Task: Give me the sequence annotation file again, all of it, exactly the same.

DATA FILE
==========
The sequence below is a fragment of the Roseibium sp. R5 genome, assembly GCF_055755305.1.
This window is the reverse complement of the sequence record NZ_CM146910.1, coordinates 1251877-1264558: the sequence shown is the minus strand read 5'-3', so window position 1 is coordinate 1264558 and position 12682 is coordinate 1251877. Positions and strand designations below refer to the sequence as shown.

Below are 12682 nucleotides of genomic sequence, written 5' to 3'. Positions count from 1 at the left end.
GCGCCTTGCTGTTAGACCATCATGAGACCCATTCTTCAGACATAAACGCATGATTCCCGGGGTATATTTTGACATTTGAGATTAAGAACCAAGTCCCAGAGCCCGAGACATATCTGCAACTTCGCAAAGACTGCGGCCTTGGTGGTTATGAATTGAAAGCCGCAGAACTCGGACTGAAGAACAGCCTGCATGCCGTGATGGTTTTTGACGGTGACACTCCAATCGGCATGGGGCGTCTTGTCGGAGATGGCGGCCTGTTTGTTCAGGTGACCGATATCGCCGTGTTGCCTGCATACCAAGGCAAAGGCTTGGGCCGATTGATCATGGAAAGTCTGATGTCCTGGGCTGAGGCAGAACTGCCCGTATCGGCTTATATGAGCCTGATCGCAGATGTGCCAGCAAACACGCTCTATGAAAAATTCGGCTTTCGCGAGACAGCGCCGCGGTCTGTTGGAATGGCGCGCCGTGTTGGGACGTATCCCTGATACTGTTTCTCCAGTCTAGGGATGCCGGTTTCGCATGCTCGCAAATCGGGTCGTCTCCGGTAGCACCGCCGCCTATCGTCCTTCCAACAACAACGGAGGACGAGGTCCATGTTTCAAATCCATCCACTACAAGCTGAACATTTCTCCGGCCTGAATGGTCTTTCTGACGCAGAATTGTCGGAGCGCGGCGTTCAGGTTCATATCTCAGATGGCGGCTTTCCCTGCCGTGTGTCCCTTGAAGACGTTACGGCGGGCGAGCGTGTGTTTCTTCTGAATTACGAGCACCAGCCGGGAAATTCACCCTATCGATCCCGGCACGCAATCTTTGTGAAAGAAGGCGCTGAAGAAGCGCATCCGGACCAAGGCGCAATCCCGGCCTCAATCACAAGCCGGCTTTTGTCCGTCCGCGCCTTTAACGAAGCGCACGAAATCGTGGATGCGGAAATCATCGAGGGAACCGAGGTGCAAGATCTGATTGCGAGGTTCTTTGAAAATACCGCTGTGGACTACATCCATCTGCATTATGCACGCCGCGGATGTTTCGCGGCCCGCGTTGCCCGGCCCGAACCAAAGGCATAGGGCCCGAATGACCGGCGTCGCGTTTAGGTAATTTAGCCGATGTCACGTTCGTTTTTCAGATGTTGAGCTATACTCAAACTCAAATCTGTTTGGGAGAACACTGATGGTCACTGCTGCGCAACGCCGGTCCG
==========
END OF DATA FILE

The sequence below is a fragment of the Roseibium sp. R5 genome, assembly GCF_055755305.1.
This window is the reverse complement of the sequence record NZ_CM146910.1, coordinates 1251877-1264558: the sequence shown is the minus strand read 5'-3', so window position 1 is coordinate 1264558 and position 12682 is coordinate 1251877. Positions and strand designations below refer to the sequence as shown.

Below are 12682 nucleotides of genomic sequence, written 5' to 3'. Positions count from 1 at the left end.
GCGCCTTGCTGTTAGACCATCATGAGACCCATTCTTCAGACATAAACGCATGATTCCCGGGGTATATTTTGACATTTGAGATTAAGAACCAAGTCCCAGAGCCCGAGACATATCTGCAACTTCGCAAAGACTGCGGCCTTGGTGGTTATGAATTGAAAGCCGCAGAACTCGGACTGAAGAACAGCCTGCATGCCGTGATGGTTTTTGACGGTGACACTCCAATCGGCATGGGGCGTCTTGTCGGAGATGGCGGCCTGTTTGTTCAGGTGACCGATATCGCCGTGTTGCCTGCATACCAAGGCAAAGGCTTGGGCCGATTGATCATGGAAAGTCTGATGTCCTGGGCTGAGGCAGAACTGCCCGTATCGGCTTATATGAGCCTGATCGCAGATGTGCCAGCAAACACGCTCTATGAAAAATTCGGCTTTCGCGAGACAGCGCCGCGGTCTGTTGGAATGGCGCGCCGTGTTGGGACGTATCCCTGATACTGTTTCTCCAGTCTAGGGATGCCGGTTTCGCATGCTCGCAAATCGGGTCGTCTCCGGTAGCACCGCCGCCTATCGTCCTTCCAACAACAACGGAGGACGAGGTCCATGTTTCAAATCCATCCACTACAAGCTGAACATTTCTCCGGCCTGAATGGTCTTTCTGACGCAGAATTGTCGGAGCGCGGCGTTCAGGTTCATATCTCAGATGGCGGCTTTCCCTGCCGTGTGTCCCTTGAAGACGTTACGGCGGGCGAGCGTGTGTTTCTTCTGAATTACGAGCACCAGCCGGGAAATTCACCCTATCGATCCCGGCACGCAATCTTTGTGAAAGAAGGCGCTGAAGAAGCGCATCCGGACCAAGGCGCAATCCCGGCCTCAATCACAAGCCGGCTTTTGTCCGTCCGCGCCTTTAACGAAGCGCACGAAATCGTGGATGCGGAAATCATCGAGGGAACCGAGGTGCAAGATCTGATTGCGAGGTTCTTTGAAAATACCGCTGTGGACTACATCCATCTGCATTATGCACGCCGCGGATGTTTCGCGGCCCGCGTTGCCCGGCCCGAACCAAAGGCATAGGGCCCGAATGACCGGCGTCGCGTTTAGGTAATTTAGCCGATGTCACGTTCGTTTTTCAGATGTTGAGCTATACTCAAACTCAAATCTGTTTGGGAGAACACTGATGGTCACTGCTGCGCAACGCCGGTCCG